States Balk At EPA’s Urged Transparency Measures While Congress Proposes Flint Inspired Legislation


A call from the Environmental Protection Agency for states and water utilities to post inventory information online about the number and locations of risky pipes has been met with some resistance.

“We do not have the initial materials inventory from systems readily available and do not intend to spend valuable staff resources sifting through microfilm to find this information,” said South Dakota’s regulatory agency, in response to the EPA. The agency instead offered to post details about the subset of homes where each utility takes its water samples.

Across a dozen states, drinking water regulators have expressed concern over the EPA directive, which encourages utility companies to provide information about homes receiving drinking water through lead service lines. This could indicate whether water could be contaminated.

Yanna Lambrinidou, an affiliate member at Virginia Tech, called the resistance expressed by some pasties as “highly troubling.”

Lambrinidou, who supports the measure, commented, “What the EPA is asking for is critically important.”

Most contaminants in water get filtered out at the water treatment plant, but lead usually enters water at the end of the system, in pipes closest to houses. This is why tracking and transparency about water lines is important. When the water in Flint, MI, started delivering alarming amounts of lead to citizens, for instance, the city still passed EPA water tests because the city wasn’t testing homes with risky service lines.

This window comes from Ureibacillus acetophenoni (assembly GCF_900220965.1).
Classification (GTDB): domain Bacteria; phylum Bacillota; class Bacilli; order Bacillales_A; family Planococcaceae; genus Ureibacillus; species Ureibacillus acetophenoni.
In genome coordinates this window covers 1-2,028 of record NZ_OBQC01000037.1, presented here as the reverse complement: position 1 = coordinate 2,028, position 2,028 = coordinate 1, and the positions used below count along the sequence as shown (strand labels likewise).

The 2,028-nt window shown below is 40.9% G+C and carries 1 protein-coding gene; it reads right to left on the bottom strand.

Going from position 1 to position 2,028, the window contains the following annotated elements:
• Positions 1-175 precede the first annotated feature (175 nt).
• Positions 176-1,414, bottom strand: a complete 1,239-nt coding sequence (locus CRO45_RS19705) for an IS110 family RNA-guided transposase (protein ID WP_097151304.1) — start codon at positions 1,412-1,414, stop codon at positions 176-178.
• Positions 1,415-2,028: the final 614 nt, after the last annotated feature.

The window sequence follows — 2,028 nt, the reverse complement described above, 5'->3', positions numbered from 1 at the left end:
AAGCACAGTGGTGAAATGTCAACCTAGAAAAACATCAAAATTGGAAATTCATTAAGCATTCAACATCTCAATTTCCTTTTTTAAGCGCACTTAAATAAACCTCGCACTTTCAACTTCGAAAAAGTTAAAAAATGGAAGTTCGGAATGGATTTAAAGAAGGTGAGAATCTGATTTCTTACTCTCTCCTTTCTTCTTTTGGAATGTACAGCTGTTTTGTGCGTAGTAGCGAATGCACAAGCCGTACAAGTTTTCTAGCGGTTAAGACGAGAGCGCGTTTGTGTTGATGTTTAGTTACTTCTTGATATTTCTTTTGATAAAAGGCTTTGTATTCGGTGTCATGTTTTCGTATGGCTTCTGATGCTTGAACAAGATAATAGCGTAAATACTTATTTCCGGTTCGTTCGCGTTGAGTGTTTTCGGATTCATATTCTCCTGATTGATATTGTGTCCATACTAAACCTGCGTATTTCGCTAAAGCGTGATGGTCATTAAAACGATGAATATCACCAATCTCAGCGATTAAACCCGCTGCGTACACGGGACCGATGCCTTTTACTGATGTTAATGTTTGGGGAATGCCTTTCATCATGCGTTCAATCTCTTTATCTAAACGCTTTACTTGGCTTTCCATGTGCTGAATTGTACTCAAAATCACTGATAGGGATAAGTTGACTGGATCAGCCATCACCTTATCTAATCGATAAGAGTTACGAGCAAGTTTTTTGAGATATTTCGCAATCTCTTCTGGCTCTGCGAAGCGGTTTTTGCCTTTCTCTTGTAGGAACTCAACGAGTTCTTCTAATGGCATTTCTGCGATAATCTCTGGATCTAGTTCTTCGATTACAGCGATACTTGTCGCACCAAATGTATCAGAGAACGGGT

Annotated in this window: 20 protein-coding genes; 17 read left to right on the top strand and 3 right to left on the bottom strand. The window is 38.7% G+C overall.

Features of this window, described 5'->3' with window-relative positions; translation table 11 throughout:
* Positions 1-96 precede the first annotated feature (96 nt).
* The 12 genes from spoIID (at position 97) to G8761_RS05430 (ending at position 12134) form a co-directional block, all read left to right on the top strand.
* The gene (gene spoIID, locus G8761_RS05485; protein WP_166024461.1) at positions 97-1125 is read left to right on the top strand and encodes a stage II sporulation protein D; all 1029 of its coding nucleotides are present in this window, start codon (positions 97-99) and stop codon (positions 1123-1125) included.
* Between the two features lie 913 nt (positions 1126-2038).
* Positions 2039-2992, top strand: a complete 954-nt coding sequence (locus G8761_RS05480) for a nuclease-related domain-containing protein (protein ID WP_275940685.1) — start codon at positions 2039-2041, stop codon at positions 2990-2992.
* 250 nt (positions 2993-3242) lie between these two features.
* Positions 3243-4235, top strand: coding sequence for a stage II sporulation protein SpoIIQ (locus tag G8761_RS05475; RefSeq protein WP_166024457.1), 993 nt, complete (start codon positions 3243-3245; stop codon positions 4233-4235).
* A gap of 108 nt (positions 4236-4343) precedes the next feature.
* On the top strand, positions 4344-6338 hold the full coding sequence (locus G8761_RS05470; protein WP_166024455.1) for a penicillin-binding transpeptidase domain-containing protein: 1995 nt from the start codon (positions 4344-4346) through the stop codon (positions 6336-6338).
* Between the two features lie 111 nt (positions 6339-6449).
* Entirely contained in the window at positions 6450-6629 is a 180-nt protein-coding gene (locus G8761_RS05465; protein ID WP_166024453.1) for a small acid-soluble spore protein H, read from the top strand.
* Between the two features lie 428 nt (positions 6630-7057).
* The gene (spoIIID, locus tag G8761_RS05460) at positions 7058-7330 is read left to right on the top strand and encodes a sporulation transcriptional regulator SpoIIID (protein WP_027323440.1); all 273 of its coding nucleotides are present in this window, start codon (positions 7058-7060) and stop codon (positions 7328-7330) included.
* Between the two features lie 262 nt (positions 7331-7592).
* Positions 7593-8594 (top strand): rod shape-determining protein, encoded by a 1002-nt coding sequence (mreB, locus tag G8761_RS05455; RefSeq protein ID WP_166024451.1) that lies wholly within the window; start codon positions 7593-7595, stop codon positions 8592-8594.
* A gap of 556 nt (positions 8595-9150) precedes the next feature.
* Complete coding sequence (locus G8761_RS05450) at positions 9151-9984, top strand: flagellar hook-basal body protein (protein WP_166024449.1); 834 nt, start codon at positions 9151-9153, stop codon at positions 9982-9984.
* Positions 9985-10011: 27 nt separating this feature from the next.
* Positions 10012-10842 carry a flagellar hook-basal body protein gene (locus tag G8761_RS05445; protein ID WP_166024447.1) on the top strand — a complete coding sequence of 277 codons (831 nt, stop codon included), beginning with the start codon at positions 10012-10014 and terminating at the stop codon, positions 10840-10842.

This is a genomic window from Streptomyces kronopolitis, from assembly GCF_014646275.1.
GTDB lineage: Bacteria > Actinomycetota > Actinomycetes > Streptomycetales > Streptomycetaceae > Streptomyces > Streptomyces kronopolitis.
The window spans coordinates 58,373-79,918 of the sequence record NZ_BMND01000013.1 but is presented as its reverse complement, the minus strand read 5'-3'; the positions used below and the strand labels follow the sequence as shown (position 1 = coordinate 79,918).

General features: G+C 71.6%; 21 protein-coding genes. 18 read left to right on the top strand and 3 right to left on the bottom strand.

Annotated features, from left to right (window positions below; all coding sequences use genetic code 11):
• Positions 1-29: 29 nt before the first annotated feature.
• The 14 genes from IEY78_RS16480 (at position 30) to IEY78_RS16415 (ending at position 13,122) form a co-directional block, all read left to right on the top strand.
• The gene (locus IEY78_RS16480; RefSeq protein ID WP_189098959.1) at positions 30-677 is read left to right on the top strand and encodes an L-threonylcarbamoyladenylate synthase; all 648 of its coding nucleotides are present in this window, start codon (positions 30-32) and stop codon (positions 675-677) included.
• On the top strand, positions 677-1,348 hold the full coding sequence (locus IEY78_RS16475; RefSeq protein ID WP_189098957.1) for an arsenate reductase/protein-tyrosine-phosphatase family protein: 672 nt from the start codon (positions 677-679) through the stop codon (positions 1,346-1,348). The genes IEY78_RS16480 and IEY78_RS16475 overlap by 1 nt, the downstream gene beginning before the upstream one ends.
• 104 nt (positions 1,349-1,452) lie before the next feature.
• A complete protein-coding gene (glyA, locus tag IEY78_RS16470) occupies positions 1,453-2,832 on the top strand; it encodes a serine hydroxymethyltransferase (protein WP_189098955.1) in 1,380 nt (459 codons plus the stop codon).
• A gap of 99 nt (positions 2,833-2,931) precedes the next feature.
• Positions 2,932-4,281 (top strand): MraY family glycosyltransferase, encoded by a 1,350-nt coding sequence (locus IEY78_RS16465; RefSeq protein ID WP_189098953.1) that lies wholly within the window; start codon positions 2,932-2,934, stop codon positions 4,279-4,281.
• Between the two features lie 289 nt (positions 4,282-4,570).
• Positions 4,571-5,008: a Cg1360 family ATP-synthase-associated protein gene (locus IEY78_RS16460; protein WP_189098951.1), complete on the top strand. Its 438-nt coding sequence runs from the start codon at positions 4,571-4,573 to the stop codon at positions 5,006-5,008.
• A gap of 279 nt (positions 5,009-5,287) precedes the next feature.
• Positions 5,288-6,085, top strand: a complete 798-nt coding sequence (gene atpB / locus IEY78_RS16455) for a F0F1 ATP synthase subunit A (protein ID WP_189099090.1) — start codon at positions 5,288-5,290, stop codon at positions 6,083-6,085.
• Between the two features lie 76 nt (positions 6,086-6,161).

Indeed, the lead water crisis in Michigan has brought the national spotlight onto lead contamination in drinking water across the country. Congress recently responded to this crisis by unveiling a legislative package that would spend $70 billion over 10 years on water infrastructure improvements, as well as lead relief programs.

The True LEADership (Testing, Removal and Updated Evaluations of Lead Everywhere in America for Dramatic Enhancements that Restore Safety to Homes) Act is separate from another Flint-inspired aid package, which was blocked from a vote by U.S. Sen. Mike Lee, R-Utah.

Among other things, the True Act would create a grant program to help communities reduce lead in drink water, increase aid for the EPA’s drinking water funds, and permanently reauthorizing the Water Infrastructure Finance and Innovation Act.

The country’s water infrastructure, especially closer to actual homes, certainly needs more work and regulation. Nearly a quarter of Angie’s List members who responded to an online poll have replaced their sewer, and 3% say it’s a project for the imminent future.

“While the Flint water crisis represents an immense failure on the part of the State of Michigan to protect the health and safety of the City’s residents,” Gary Peters of Bloomfield Township said in his statement, “Congress should take action to both help the people of Flint and address the serious challenges presented by our nation’s aging water infrastructure.”


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